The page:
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State v. Bennett

Supreme Court of Connecticut

March 14, 2017

STATE OF CONNECTICUT
v.
ERICK BENNETT

          Argued November 8, 2016

          Erick Bennett, self-represented, with whom was James B. Streeto, senior assistant public defender, for the appellant (defendant).

          Marjorie Allen Dauster, senior assistant state's attorney, with whom, on the brief, were Michael Dearington, former state's attorney, and Elizabeth Baran, former senior assistant state's attorney, for the appellee (state).

          Rogers, C. J., and Palmer, McDonald, Espinosa and Robinson, Js.

          OPINION

          McDONALD, J.

         The defendant, Erick Bennett, directly appeals to this court following his conviction of murder in violation of General Statutes (Rev. to 2009) § 53a-54a. The defendant claims that there were numerous defects in his trial, the principal of which was that the trial court violated his constitutional rightto present a defense by improperly refusing either to issue a summons to secure the attendance of a material witness in support of a theory of third-party culpability, or to allow the defendant to introduce that witness' statement to the police in lieu of her live testimony.[1] We conclude that defense counsel's failure to locate the out-of-state witness with any reasonable degree of certainty precludes relief regarding the issuance of a summons for the witness and that none of the defendant's remaining claims warrant reversal of the trial court's judgment of conviction.

         The jury reasonably could have found the following facts. On the evening of July 10, 2009, the victim, Willie Brown, and his girlfriend, Veronica Arroyo, attended a social gathering. Around 9 p.m., the defendant and his sister, who were casual friends with Arroyo, picked up Arroyo to go to Raffy's Cafe´ Bar in Meriden.

         Upon arriving outside the bar, Arroyo saw Christopher Benjamin, a close friend of Brown's, and greeted him. Brown called Arroyo on her cell phone, and after she told him that Benjamin was at the bar, Brown prevailed upon Benjamin to pick him up and bring him there despite Arroyo's plea to Benjamin that he not do so because she was concerned that Brown had been drinking and would get into trouble.

         After Brown arrived, he and Arroyo began to argue while they and others stood in the parking lot behind the bar. When they first started to argue, the defendant came over and told Brown to ‘‘chill out, '' which made Brown angry. Benjamin stepped in between the two men and the situation deescalated, but not before Benjamin saw the defendant holding a pocketknife at his side. After Arroyo and Brown recommenced arguing, Benjamin walked over to the couple. Arroyo then began hitting and cursing at Benjamin for bringing Brown to the bar. Brown pried Arroyo away from Benjamin, but then began arguing with Arroyo again in the vicinity of the defendant. Benjamin heard the defendant state: ‘‘I'm not here for this . . . . I don't give a fuck. I'm going [to] kill him. I don't care.'' The defendant then held a knife up to Benjamin's neck, threatening: ‘‘[I]f I really wanted to kill you, I can right now.'' Benjamin walked away, and Arroyo and Brown momentarily stopped arguing.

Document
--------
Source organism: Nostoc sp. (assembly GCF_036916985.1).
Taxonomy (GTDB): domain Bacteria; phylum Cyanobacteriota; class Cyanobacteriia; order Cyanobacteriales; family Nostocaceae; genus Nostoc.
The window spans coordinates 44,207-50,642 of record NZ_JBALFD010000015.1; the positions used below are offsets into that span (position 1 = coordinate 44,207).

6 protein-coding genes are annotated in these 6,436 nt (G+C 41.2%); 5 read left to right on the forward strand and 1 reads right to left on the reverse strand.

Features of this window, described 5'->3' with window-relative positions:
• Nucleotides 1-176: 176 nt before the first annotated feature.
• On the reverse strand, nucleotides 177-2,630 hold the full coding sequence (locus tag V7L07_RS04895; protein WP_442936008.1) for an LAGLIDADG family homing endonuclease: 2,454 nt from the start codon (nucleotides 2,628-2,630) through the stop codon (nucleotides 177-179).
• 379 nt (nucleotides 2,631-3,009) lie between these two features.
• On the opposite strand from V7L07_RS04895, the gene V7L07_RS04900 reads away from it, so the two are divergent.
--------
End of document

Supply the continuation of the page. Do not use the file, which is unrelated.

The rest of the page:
After a third argument commenced between Arroyo and Brown, the defendant and Brown exchanged words. The two men came face-to-face, and the defendant pushed Brown to the ground. When Brown stood up, the defendant stabbed him in the chest several times, inflicting mortal wounds. Brown initially was able to get to his feet, but stumbled around and then collapsed to the ground. Benjamin heard a woman screaming and ran over to Brown, becoming hysterical when he saw how badly Brown was injured.

         The defendant and his sister fled the scene in his vehicle. He spent the night at his sister's home and left for New York City the following day, returning to Meriden several weeks later. The police obtained evidence inculpating the defendant shortly after the crime. Arroyo and Benjamin gave statements identifying the defendant as the person who had stabbed Brown. Another witness to the incident, Brandon Hogue, described the person who stabbed Brown as a man in a red or purple polo shirt, which was consistent with the clothing worn by the defendant that night. Although the police did not recover the entire knife, they found two thumb studs-the part of a folding knife used to open the blade-in the defendant's vehicle with blood on them that was consistent with Brown's DNA profile.

         The defendant testified at trial. He denied stabbing Brown and claimed not to know who had done so because he had been walking to his vehicle when the stabbing occurred. The defendant suggested through the testimony of the mother of several of his children that the police had planted the knife thumb studs in his vehicle.

         The defendant attempted unsuccessfully to obtain and introduce certain evidence in support of a theory that Benjamin or some unidentified Spanish speaking man or men had stabbed Brown, as well as evidence of police bias against him. Following the jury's verdict of guilty on the murder charge, the defendant also unsuccessfully sought permission to file a late motion for a new trial on the basis of a newly published report finding certain defective procedures in the state forensic laboratory. Those rulings, as well as challenges to the propriety of certain statements made by the prosecutor during cross-examination and closing arguments, are the subject of the present appeal.